Before addressing details of embodiments described below, some terms are defined or clarified. As used herein, the terms “comprises,” “comprising,” “includes,” “including,” “has,” “having” or any other variation thereof, are intended to cover a non-exclusive inclusion. For example, a process, method, article, or apparatus that comprises a list of elements is not necessarily limited to only those elements but may include other elements not expressly listed or inherent to such process, method, article, or apparatus. Further, unless expressly stated to the contrary, “or” refers to an inclusive or and not to an exclusive or. For example, a condition A or B is satisfied by any one of the following: A is true (or present) and B is false (or not present), A is false (or not present) and B is true (or present), and both A and B are true (or present).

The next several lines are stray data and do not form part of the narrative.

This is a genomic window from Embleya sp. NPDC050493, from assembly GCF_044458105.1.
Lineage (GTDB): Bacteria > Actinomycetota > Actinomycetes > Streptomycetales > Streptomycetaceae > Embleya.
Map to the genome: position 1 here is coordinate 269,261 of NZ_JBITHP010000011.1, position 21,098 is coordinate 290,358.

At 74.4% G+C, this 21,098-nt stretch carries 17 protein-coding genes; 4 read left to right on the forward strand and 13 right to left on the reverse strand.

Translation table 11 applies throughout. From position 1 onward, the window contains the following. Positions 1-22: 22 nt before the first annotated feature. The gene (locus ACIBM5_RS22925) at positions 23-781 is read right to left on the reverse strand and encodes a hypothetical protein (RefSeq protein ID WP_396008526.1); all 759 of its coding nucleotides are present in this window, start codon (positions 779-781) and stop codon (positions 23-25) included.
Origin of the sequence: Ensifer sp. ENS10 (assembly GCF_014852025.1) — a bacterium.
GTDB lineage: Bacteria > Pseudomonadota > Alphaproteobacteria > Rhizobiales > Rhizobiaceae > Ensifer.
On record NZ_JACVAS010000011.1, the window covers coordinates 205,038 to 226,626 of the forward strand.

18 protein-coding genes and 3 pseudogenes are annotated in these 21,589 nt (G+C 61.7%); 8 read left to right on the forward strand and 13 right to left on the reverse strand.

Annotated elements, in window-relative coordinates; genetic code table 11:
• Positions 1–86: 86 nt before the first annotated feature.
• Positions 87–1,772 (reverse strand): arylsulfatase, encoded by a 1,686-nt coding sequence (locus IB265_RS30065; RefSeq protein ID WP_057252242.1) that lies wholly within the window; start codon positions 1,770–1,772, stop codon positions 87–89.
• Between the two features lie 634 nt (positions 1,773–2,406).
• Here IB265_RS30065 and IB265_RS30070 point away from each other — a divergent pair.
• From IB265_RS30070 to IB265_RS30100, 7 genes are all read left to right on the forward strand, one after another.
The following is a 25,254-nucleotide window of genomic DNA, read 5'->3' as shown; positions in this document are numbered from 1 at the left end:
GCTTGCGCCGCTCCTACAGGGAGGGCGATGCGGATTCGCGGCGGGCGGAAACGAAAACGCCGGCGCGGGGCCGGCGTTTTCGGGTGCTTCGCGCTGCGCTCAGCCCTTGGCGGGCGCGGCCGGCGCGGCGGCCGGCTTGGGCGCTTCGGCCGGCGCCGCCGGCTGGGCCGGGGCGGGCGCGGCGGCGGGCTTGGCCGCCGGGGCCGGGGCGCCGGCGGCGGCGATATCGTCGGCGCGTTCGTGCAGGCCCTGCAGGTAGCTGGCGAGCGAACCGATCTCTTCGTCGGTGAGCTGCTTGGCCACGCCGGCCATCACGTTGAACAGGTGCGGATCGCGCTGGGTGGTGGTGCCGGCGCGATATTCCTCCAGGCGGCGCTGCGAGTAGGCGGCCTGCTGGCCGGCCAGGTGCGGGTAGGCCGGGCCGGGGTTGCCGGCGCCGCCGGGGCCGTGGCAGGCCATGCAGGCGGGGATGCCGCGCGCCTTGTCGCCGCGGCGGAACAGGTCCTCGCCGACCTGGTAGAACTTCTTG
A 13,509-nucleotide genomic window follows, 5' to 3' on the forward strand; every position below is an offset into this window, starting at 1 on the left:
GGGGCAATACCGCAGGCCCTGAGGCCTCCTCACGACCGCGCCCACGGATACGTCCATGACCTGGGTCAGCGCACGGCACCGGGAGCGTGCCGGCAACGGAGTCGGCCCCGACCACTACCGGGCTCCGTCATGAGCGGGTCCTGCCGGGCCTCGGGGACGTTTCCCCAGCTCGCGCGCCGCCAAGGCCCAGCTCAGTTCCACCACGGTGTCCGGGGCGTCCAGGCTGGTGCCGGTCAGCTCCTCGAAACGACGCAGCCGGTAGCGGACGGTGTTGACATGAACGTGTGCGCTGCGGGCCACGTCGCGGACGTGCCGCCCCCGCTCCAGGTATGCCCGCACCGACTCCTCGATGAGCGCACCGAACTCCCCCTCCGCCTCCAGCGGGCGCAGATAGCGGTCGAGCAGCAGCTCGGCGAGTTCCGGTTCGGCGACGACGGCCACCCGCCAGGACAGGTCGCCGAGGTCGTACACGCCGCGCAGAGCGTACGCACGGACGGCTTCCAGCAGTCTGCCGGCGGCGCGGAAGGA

Also, use of the “a” or “an” are employed to describe elements and components of the invention. This is done merely for convenience and to give a general sense of the invention. This description should be read to include one or at least one and the singular also includes the plural unless it is obvious that it is meant otherwise.

Unless otherwise defined, all technical and scientific terms used herein have the same meaning as commonly understood by one of ordinary skill in the art to which this invention belongs. Definitions used herein refer to the particular embodiments described and are not to be taken as limiting; the invention includes equivalents for other undescribed embodiments. Although methods and materials similar or equivalent to those described herein can be used in the practice or testing of the present invention, suitable methods and materials are described below. In addition, the materials, methods, and examples are illustrative only and not intended to be limiting.